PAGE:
Educating the next generation of ophthalmologists has always been at the core of our mission. At Ospedali Privati Forlì “Villa Igea,” everyone shares a deep passion for teaching residents, fellows, and doctors to become excellent physicians, researchers, and leaders in the field of ophthalmology. We view mentorship as a team effort and recognize that each person brings a unique perspective and skillset. By developing a strong mentorship pipeline within our organization, we continuously transform mentees into mentors and facilitate the passing of the baton from peer to peer. This empowers everyone to maximize their own contribution to the shared success of the team.

PROVIDING A RICH EDUCATIONAL EXPERIENCE

Ospedali Privati Forlì “Villa Igea” is home to Italy’s leading corneal transplant center. We evaluate thousands of potential transplant candidates and perform more than 500 corneal transplants annually. A strong emphasis is placed on high-quality clinical and surgical care.

Given the constantly changing global landscape and the rapid expansion of basic and clinical knowledge in ophthalmology, direct patient interaction is more critical now than ever. Cornea fellowship training at a high-volume tertiary referral center offers an incomparable opportunity to build professionalism and develop the skills necessary to manage all forms of corneal disease with reasonable certainty and consistency. Completing a formal training program is absolutely necessary to achieve the required competency to perform all types of corneal surgery independently, including ultrathin Descemet stripping automated endothelial keratoplasty, Descemet membrane endothelial keratoplasty, deep anterior lamellar keratoplasty, and penetrating keratoplasty.

The era of lamellar corneal surgery has raised the standard of care. Disastrous complications have become exceedingly rare, however, they are not impossible. The ability to maintain equanimity in the face of complications is acquired only through experience. Mastery of all procedures is essential to achieving consistent and optimal outcomes regardless of the circumstance. In order to meet patients’ ever-increasing expectations, surgical decision-making must be informed by a pragmatic and prudent determination of the best procedure for each patient by the right surgeon.1 Thus, we ensure that every fellow is equipped with all the valuable tools in the surgical armamentarium of a true corneal specialist.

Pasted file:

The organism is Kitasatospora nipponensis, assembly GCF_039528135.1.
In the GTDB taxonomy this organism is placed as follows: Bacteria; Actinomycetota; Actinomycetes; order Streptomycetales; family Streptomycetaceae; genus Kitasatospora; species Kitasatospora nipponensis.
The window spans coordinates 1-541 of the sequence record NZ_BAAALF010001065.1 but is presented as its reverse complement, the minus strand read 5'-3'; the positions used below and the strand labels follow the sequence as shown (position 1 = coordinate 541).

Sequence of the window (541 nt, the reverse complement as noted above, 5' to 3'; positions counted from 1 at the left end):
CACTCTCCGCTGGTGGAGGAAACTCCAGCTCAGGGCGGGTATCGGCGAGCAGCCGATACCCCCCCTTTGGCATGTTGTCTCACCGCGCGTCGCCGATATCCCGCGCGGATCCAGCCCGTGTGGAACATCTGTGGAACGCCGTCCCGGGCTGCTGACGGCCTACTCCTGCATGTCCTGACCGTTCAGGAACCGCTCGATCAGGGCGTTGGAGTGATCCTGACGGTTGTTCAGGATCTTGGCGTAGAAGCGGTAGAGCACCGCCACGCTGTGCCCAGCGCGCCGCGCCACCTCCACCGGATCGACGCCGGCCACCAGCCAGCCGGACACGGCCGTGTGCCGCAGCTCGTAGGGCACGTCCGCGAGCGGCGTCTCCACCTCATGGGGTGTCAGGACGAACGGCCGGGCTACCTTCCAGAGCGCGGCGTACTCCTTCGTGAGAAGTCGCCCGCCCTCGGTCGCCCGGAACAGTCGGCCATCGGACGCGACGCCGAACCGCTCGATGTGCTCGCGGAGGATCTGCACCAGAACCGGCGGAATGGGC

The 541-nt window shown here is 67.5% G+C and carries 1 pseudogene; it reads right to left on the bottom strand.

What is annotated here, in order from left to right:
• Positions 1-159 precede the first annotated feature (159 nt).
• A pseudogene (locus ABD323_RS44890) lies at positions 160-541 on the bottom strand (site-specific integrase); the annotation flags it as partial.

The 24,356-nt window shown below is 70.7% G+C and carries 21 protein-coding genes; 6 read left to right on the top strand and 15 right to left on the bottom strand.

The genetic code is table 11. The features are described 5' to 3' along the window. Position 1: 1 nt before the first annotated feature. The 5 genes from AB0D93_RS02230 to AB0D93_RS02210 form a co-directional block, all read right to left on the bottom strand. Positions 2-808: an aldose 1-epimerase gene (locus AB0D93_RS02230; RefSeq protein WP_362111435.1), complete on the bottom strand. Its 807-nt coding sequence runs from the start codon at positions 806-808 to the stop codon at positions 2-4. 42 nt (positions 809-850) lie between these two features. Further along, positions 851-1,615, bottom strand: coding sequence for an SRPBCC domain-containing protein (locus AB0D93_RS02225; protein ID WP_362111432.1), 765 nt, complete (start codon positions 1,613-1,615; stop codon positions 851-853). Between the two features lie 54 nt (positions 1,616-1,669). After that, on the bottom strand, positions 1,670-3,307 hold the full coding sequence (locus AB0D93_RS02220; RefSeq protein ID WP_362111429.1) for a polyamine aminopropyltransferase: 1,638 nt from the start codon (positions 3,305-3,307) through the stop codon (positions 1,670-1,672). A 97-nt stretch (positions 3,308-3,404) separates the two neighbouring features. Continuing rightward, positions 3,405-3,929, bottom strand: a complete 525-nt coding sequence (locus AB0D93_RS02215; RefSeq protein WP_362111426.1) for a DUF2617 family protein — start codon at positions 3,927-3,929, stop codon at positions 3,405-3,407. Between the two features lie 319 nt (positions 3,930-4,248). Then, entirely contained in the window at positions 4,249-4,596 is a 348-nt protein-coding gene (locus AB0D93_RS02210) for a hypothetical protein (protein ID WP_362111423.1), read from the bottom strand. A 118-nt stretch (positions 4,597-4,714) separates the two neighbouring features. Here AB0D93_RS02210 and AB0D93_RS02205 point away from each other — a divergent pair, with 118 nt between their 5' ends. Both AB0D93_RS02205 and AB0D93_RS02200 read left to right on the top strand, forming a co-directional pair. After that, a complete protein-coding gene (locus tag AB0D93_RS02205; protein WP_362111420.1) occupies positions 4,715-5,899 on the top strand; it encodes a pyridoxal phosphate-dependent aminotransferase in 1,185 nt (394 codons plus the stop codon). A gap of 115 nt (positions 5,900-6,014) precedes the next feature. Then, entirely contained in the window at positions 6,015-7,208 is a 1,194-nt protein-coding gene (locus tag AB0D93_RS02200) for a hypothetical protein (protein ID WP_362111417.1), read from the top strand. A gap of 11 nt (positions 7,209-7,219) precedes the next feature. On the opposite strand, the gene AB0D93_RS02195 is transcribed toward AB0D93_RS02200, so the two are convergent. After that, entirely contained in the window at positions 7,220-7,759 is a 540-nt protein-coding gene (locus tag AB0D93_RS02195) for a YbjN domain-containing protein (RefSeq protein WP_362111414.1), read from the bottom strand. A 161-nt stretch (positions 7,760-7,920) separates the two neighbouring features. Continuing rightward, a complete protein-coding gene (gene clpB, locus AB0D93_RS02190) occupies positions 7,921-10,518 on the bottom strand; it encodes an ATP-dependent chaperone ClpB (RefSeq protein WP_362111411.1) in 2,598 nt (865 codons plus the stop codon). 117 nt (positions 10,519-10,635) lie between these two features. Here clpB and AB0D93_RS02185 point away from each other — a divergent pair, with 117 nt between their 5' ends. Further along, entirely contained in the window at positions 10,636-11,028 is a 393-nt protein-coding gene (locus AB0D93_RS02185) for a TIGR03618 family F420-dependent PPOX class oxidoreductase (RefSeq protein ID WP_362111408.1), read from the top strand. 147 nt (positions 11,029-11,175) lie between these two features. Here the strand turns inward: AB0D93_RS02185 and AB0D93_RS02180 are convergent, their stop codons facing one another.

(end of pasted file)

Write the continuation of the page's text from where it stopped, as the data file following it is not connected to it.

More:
FOSTERING A CULTURE OF CONTINUOUS LEARNING

To encourage scientific discovery and lateral thinking, we have established an internal research arm, Istituto Internazionale di Ricerca e Formazione in Oftalmologia, where young investigators engage in collaborative research and cutting-edge innovation projects. We actively disseminate our research on various surgical techniques both locally and internationally through scientific conferences and remote training sessions with live surgery demonstrations. Through our international alumni network of clinical fellows, we maintain professional relationships and foster lifelong learning and career development.

Although we are committed to the highest standards of patient safety and care, our model of training has remained simple and intuitive—see one, do one, teach one.

1. Busin M, Yu AC. The ongoing debate: Descemet membrane endothelial keratoplasty versus ultrathin Descemet stripping automated endothelial keratoplasty. Ophthalmology. 2020;127(9):1160-1161.

Massimo Busin, MD
  • Professor of Ophthalmology, Department of Translational Medicine, and Director, Ophthalmology Residency Training Program, University of Ferrara, Italy
  • Director, Unità di Fisiopatologia Corneale, Ospedali Privati Forlì “Villa Igea,” Forlì, Italy
  • President, Istituto Internazionale di Ricerca e Formazione in Oftalmologia (IRFO)
  • mbusin@yahoo.com; www.corneawebacademy.org; www.iirfo.org
  • Financial disclosure: None
Angeli Christy Yu, MD
  • Doctoral student, Department of Translational Medicine, University of Ferrara, Italy
  • Fellow, Unità di Fisiopatologia Corneale, Ospedali Privati Forlì “Villa Igea,” Forlì, Italy
  • Fellow, Istituto Internazionale di Ricerca e Formazione in Oftalmologia (IRFO)
  • angeliyu@gmail.com
  • Financial disclosure: None